The Greensboro City Council spent two full days last week with an out-of-state facilitator at its annual retreat.

The work product from that retreat was a new “city vision” statement and a new list of priorities.

The old vision statement and list of priorities was from 2021 and was created by the City Council working with a different city manager and a different facilitator.

Evidently vision statements and priorities don’t have much of a shelf life.

The old, worn out city vision statement was, “Building on our history as a diverse and forward-thinking city, Greensboro is a community with endless economic opportunity and an exceptional quality of life.”

Why quality of life is in bold is unknown.

The new vision statement, the result of the City Council spending two days with the city manager, four assistant city managers, other senior city staff and the facilitator is: “Greensboro will be a community with endless economic opportunities and an exceptional quality of life.”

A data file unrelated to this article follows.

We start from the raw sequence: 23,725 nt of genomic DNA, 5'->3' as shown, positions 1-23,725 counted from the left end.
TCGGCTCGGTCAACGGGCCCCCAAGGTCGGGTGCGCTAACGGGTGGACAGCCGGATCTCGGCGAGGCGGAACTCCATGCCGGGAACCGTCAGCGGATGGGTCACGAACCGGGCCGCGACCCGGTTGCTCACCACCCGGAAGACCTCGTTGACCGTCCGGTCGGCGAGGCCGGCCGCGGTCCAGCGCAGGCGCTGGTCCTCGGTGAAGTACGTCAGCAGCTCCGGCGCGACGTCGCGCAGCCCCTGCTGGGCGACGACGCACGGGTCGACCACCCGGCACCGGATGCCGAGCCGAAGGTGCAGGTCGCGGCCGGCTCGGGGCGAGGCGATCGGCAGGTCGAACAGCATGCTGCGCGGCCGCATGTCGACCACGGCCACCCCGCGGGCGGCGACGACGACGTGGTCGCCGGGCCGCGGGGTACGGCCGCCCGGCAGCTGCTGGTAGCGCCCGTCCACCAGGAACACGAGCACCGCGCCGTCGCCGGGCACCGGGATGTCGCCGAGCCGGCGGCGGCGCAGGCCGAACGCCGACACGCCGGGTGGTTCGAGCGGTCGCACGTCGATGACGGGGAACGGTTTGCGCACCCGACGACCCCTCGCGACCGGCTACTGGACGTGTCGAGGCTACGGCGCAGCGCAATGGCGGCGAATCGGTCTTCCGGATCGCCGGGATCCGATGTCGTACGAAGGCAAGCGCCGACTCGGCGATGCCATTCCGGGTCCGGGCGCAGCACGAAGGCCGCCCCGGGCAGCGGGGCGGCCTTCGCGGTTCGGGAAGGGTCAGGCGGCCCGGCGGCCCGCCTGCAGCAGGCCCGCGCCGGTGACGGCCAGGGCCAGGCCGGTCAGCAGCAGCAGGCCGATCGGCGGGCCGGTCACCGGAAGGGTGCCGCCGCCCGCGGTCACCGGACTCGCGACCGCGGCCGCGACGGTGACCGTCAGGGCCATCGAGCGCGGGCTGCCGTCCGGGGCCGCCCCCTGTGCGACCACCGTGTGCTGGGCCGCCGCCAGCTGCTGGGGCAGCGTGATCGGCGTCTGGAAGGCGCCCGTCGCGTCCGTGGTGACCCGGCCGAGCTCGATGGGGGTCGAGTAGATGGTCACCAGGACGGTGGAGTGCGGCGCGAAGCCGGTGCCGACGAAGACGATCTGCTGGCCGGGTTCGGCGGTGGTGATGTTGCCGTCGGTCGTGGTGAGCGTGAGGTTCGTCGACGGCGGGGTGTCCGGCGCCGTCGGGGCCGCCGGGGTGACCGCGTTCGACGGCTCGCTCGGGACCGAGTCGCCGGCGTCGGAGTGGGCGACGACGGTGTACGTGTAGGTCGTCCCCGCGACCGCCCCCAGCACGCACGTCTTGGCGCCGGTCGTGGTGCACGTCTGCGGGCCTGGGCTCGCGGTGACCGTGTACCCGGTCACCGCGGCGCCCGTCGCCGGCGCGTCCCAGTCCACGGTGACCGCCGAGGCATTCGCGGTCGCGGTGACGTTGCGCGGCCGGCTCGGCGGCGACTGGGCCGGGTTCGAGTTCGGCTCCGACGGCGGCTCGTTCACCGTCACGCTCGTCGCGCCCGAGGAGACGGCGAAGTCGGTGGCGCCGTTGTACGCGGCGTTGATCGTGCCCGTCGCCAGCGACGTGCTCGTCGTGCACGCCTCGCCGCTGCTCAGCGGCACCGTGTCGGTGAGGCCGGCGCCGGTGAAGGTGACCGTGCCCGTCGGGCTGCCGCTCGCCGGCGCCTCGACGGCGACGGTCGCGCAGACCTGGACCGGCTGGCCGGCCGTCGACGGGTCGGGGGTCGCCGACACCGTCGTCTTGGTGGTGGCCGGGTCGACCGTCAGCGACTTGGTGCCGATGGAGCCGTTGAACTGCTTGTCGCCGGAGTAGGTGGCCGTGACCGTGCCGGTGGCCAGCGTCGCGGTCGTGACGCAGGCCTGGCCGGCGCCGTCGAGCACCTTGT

In the new vision statement, Greensboro loses its history, is no longer diverse or forward thinking but it does still have endless economic opportunities and exceptional quality of life, but quality of life is no longer considered bold.

The old priorities according to a report from the assistant to the city manager April Albritton were:

  • Affordable housing
  • Public safety
  • Public transportation
  • Equitable investment
  • Trash removal
  • Homelessness assistance
  • Job opportunities
  • Sustainability

The new priorities were finished up on Friday afternoon, Feb. 3, as the penultimate item on the schedule.  The final item was for councilmembers to explain the artwork they had done on Thursday, Feb. 2.

The new priorities are:

  • Safest city
  • Most skilled workforce (in targeted industries)
  • Youth sports capital in the SE
  • Easiest place to do business
  • Most connected city
  • Entertainment and recreation hub (amenitized)
  • Adequate supply of attainable housing options

So public transportation, trash removal, sustainability and equitable investment are no longer key priorities for the City Council.

However, youth sports, entertainment and recreation and being the easiest place to do business are.